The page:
There was a reason why Shakespeare carved the crown of a tragic hero atop a King- for, contemporary England witnessed a most bloody and conspiring game of thrones. For, the fall of this individual tumbles the town. Precisely as Ghazala (Tabu) presages, “Ghar nahin, aap poora gaav jalaoge”. Vishal Bhardwaj’s proclivity for adaptation lay in the transference of not content, but context- from the territorial tension between Denmark and Norway to the internal conflict between the militants and the Indian military force, from the Elizabethan Hamlet to the Indian Haider. He will also not hesitate from breaking conventional norms by introducing the protagonist through the dialogue of another character- keeping in line with the Shakespearean signature of creating on-stage presence of the protagonist while keeping the actor off-stage. The setting is further deepened through the development of the visual image of the river Jhelum as a metaphorical tale of loss of and quest for the missing in militant Kashmir. The well-choreographed montages for the song establish the protagonist’s angst as representative of an entire state’s collective woes. No place else is the repercussion of political instability at the top manifested on the ground realities than in Kashmir. An adaptation of this manner carries a special magnitude for, Bharadwaj truly succeeds in making Shakespeare both relevant and timeless.
The Oedipus Complex encompassed in the character and motivation of Hamlet emerges in nuanced and shrewdly directed shots- when young Haider (Anshuman Malhotra) creeps between the blanket in his parents’ bed, when he dabs perfume on his mother’s neck and kisses it, the first dialogue between adult Haider (Shahid Kapur) and his mother as an accusation of her sexual betrayal to his father, the endearing term “Jana” used to call the son. The scene at the center of the flower strewn path showcases a shadow of ambivalence in the intention of the mother figure- whether she awaits the father’s return or the father’s corpse.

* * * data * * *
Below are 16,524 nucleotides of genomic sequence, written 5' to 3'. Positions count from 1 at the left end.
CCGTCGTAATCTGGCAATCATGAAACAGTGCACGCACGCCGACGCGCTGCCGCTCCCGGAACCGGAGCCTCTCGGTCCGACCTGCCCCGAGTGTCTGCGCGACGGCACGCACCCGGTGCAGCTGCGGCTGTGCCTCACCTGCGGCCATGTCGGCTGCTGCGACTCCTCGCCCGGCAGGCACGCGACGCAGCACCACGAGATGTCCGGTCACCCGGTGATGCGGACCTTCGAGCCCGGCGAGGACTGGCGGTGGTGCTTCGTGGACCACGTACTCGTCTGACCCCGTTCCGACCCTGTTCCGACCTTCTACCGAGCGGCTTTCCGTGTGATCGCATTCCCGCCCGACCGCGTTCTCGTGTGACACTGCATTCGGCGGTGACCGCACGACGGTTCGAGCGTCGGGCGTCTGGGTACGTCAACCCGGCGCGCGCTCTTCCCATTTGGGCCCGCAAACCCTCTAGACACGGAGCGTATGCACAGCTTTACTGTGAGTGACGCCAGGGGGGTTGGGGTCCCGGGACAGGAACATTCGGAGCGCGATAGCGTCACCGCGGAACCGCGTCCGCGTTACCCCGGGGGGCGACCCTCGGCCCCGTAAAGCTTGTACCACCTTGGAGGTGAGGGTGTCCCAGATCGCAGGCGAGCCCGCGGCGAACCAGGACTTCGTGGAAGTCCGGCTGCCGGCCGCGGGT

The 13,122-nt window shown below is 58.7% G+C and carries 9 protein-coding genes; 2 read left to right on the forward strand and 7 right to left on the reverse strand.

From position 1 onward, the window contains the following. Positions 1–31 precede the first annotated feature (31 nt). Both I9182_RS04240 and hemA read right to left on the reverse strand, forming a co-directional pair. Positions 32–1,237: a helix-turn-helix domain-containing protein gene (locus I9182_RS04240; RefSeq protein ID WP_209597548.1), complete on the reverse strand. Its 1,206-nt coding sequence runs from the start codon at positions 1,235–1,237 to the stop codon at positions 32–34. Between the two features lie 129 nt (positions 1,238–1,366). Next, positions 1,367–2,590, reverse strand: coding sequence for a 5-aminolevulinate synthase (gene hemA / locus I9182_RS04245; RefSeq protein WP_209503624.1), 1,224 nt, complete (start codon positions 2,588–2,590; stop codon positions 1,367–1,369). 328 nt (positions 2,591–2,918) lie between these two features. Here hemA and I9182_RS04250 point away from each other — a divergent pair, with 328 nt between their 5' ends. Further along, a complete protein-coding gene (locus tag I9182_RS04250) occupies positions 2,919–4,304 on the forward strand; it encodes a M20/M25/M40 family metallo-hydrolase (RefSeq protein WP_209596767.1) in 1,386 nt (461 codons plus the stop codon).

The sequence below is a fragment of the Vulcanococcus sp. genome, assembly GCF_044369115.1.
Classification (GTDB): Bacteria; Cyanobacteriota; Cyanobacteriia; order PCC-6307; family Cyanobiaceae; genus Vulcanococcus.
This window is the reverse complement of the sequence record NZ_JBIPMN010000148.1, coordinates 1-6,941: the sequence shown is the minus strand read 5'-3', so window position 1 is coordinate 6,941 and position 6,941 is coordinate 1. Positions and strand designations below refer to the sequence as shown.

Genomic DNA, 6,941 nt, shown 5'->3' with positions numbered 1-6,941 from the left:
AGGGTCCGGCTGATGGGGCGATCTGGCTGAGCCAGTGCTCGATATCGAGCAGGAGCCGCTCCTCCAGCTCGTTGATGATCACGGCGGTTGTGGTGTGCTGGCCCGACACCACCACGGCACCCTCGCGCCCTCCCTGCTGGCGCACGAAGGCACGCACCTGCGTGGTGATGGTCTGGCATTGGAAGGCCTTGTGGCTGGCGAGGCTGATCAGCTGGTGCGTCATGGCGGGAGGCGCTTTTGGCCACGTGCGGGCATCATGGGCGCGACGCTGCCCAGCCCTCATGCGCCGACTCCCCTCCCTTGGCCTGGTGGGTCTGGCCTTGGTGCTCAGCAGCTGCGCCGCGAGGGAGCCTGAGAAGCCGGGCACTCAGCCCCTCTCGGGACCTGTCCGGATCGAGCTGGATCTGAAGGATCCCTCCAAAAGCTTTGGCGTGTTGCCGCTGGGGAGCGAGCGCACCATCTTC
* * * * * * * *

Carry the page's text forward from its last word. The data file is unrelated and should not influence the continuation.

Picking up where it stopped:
The repeated shots of the burnt down house is symbolic of the underlying intention of the play- to deromanticize the idea and concept of the family, to raise the curtain on the ugly underbelly of desires and ambitions that betray honest vows and pious bonds. It therefore stands ironical that Ghazala is shown teaching her class of young, innocent babes the conventional, textbook definitions of a house- caring, loving, protecting.
The character of Ophelia essayed by Shraddha Kapoor (as Arshia) was left to be developed at the hands of the script writers completely since the Bard left her role to the bare margins. Here, she offers her lovelorn lip to purge Haider of his grief, becomes his woman to mark his manhood and sexual fantasies, displays fearful naivety in revealing Haider before her father.
The twin characters of Salman (Sumit Kaul and Rajat Bhagat) work as effective cast members- ghosts of Rosencratz and Guildenstern- they bear the appearances of fools innocuously emulating their Bollywood idol Salman Khan and thereby provide comic relief. Yet, the theme of appearance and reality is well wielded even in these characters since they are also acting as spies for Pervez (Lalit Parimoo), Arshia’s father.